Source: The University Record
The summer of 2020 galvanized support for a continued racial justice and equity movement in the United States but also exposed complex obstacles that impede turning such support into concrete political and policy changes.
During the University of Michigan’s 2021 Rev. Dr. Martin Luther King Jr. Symposium, participants can expect to glean successes and lessons from the civil rights movement and King’s life and legacy. The theme of this year’s virtual event is, “Where Do We Go From Here?”
This year’s symposium keynote features two speakers, Gloria House, poet, essayist, educator and human rights activist, and Malik Yakini, co-founder and Executive Director of the Detroit Black Community Food Security Network.
House, the Kresge Foundation Eminent Artist of 2019, is a poet, essayist, educator and human rights activist who lives in Detroit. Dr. House completed her bachelor and master’s degrees at the University of California, Berkeley, in French and Comparative Literature respectively. Her doctorate in American Cultural History was earned at the University of Michigan, Ann Arbor. Dr. House designed the major in African American and African Studies (AAAS) at the University of Michigan – Dearborn, and served as Director of the AAAS Program before retiring in 2014. She is Professor Emerita of Humanities and African American Studies at University of Michigan-Dearborn, and Associate Professor Emerita in Interdisciplinary Studies at Wayne State University, where she was a faculty member and advocate for racial equity for 27 years.
Yakini is co-founder and executive director of the Detroit Black Community Food Security Network. The network operates a seven-acre urban farm and is spearheading the opening of the Detroit People’s Food Co-op, a cooperatively grocery story in Detroit’s North End.
The 2021 Keynote Memorial Lecture will stream live on Monday, Jan. 18 at 10 a.m.
On March 25, 1965, King delivered his “How long? Not long” speech to a crowd of 25,000 people at the end of the Selma-to-Montgomery March in Montgomery, Alabama. The march ended a series of voting rights demonstrations in Selma that saw violent encounters with law enforcement officials and white supremacists, including the infamous “Bloody Sunday.”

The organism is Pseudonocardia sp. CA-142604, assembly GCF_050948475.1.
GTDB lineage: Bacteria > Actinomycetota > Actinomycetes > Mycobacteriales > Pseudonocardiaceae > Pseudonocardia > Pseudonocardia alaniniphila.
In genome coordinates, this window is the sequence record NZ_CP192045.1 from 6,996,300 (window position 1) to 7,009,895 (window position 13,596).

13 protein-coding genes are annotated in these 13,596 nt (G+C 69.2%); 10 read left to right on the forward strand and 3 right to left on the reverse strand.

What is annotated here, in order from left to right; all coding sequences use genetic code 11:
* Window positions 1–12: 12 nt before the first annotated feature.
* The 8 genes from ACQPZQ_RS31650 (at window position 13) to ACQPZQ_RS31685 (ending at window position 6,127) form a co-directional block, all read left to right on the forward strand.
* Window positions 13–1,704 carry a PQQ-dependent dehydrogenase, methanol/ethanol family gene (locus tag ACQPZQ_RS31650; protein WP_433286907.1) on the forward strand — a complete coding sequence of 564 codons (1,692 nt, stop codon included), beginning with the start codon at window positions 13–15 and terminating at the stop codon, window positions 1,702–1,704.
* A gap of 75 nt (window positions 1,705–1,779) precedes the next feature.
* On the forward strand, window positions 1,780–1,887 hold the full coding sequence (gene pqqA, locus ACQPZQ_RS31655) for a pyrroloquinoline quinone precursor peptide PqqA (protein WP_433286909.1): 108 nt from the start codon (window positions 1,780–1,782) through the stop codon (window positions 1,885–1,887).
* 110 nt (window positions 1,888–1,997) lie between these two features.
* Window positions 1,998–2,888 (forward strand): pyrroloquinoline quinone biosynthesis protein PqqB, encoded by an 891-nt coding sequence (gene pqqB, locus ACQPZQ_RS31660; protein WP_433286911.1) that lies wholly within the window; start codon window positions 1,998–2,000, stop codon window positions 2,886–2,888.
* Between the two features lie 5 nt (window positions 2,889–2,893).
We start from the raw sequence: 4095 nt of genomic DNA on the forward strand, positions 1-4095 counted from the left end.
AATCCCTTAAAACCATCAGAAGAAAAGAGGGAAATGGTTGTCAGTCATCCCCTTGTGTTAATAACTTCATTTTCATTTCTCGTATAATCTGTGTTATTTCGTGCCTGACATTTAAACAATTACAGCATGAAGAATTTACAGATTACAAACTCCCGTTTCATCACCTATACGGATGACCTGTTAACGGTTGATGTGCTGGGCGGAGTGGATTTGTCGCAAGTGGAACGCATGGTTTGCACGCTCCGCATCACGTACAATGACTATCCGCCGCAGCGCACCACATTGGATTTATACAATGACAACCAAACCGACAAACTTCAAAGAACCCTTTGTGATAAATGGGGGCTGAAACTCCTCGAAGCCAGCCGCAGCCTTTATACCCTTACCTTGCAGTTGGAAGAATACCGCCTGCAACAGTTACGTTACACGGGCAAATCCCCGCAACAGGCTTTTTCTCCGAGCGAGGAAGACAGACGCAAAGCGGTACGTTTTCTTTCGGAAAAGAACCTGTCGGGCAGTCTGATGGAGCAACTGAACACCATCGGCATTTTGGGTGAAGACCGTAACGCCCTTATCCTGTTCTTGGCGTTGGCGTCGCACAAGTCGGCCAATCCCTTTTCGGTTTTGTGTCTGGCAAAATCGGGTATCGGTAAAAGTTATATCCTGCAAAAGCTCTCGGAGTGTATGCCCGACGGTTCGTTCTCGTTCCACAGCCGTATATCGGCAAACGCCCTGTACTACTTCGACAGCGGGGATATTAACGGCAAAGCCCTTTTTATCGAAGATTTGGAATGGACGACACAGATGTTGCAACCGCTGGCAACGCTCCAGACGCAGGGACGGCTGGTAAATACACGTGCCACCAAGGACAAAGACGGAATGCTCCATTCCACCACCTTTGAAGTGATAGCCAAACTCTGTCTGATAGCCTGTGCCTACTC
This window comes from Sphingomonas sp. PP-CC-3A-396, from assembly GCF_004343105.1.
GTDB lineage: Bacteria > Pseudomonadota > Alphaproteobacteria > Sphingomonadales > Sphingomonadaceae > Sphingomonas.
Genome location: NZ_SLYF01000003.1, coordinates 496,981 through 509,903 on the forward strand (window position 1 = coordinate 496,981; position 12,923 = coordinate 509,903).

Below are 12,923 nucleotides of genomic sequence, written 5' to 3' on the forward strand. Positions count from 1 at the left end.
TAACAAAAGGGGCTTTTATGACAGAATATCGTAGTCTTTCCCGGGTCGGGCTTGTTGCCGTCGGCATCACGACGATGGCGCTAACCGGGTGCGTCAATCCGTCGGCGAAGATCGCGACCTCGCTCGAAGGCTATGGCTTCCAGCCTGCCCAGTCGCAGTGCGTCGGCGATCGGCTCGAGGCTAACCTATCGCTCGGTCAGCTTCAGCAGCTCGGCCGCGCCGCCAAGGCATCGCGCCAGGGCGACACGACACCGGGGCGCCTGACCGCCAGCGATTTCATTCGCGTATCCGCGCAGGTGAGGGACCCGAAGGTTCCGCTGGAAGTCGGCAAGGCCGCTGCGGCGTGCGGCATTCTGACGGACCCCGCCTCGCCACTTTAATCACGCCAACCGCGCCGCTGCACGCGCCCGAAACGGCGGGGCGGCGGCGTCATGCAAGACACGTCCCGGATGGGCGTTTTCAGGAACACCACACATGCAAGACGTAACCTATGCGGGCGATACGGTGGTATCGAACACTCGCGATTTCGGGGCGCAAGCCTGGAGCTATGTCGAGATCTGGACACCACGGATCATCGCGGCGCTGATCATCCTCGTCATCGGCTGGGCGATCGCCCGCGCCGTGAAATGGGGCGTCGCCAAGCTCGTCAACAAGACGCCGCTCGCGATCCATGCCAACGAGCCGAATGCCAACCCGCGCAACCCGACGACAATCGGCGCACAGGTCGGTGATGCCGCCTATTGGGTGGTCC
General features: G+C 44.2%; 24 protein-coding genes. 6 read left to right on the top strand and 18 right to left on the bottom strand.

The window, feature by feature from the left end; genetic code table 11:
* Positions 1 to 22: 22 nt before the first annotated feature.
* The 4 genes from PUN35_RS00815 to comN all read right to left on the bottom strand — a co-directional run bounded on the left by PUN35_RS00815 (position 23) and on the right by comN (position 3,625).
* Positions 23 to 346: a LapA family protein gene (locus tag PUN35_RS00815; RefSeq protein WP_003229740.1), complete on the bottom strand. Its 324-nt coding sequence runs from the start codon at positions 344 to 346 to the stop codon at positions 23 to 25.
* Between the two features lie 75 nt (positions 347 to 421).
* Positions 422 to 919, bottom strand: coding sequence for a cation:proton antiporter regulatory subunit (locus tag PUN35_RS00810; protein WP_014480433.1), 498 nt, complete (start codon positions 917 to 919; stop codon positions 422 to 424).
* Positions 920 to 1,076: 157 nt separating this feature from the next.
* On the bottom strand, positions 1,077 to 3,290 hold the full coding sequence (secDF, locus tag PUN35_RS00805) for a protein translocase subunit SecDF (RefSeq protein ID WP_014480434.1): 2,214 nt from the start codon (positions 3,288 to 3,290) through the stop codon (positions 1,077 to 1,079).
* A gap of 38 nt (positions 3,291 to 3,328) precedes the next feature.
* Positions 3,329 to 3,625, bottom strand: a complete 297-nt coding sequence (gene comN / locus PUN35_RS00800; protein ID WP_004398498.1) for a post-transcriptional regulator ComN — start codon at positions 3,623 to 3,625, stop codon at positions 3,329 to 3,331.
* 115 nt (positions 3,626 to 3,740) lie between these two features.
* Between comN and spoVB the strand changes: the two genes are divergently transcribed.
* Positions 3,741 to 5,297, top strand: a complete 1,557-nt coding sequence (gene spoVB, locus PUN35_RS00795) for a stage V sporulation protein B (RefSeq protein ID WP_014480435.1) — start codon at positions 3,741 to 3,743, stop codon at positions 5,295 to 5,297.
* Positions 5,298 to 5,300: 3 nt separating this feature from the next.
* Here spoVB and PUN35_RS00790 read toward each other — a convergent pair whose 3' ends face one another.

In his speech, King makes it clear that the movement could not be deterred after coming so far, and he encouraged people to keep up the struggle.
“They told us we wouldn’t get here,” King said. “And there were those who said that we would get here only over their dead bodies, but all the world today knows that we are here and we are standing before the forces of power in the state of Alabama saying, ‘We ain’t goin’ let nobody turn us around.’”
Publicity generated by the demonstrations ultimately played a significant role in the U.S. Congress adopting the Voting Rights Act of 1965.
After George Floyd was killed while being arrested in Minneapolis, Minnesota, last year the country was once again confronted with a racial reckoning.
Robert Sellers, U-M’s vice provost for equity and inclusion and chief diversity officer, penned an op-ed titled “I’m So Tired” that expressed the waning and fatigue that is shared by those who continuously fight for social justice and institutional fairness, as the work seems never ending.
“I woke up very tired,” he wrote. “Not your normal tired. I woke up with a kind of tired that can only be found on the other side of loss, anger, frustration, sadness and despair.”
Despite his solemnness, Sellers indicated the country’s unrest and peoples’ backlash to systemic oppression renewed his resolve to do all that he can to make whatever change he can.
Many others at U-M — faculty, staff and students, Black, white and brown, boomers, millennials and Gen-Zs — are also demonstrating that same resolve.